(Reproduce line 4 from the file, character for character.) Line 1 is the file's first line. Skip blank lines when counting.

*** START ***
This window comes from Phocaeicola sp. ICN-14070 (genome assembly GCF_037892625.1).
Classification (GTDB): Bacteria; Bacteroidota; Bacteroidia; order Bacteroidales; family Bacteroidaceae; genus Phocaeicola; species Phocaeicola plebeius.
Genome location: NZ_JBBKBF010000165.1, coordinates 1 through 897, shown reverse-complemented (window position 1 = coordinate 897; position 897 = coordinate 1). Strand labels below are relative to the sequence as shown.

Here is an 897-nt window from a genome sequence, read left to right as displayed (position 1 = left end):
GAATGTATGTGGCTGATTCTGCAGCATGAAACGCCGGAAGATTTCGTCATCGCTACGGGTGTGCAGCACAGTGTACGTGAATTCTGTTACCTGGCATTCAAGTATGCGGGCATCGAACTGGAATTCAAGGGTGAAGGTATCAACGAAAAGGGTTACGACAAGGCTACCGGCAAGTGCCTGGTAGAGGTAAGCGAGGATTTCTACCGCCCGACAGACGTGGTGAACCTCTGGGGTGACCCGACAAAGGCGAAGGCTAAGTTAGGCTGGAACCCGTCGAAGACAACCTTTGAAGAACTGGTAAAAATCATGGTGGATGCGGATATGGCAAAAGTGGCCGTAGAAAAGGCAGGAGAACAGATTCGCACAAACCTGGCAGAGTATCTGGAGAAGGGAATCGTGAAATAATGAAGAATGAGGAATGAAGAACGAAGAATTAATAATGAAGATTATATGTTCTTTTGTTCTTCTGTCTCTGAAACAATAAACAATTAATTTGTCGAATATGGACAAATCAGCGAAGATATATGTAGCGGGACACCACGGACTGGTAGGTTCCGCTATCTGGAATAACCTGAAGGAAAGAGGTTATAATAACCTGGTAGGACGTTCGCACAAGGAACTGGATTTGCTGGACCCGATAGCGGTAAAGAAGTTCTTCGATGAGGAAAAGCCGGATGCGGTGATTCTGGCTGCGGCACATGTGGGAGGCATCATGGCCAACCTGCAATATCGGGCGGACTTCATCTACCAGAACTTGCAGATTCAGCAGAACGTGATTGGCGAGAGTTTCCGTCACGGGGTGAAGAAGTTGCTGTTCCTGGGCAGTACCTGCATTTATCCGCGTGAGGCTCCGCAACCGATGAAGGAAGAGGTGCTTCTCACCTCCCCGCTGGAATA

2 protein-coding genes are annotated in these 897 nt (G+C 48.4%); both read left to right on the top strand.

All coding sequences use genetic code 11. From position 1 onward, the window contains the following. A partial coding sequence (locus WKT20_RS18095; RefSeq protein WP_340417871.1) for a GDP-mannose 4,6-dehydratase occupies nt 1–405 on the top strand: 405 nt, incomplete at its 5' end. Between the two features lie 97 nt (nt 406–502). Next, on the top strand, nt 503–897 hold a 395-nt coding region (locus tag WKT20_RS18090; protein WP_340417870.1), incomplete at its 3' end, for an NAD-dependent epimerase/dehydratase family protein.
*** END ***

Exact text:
Here is an 897-nt window from a genome sequence, read left to right as displayed (position 1 = left end):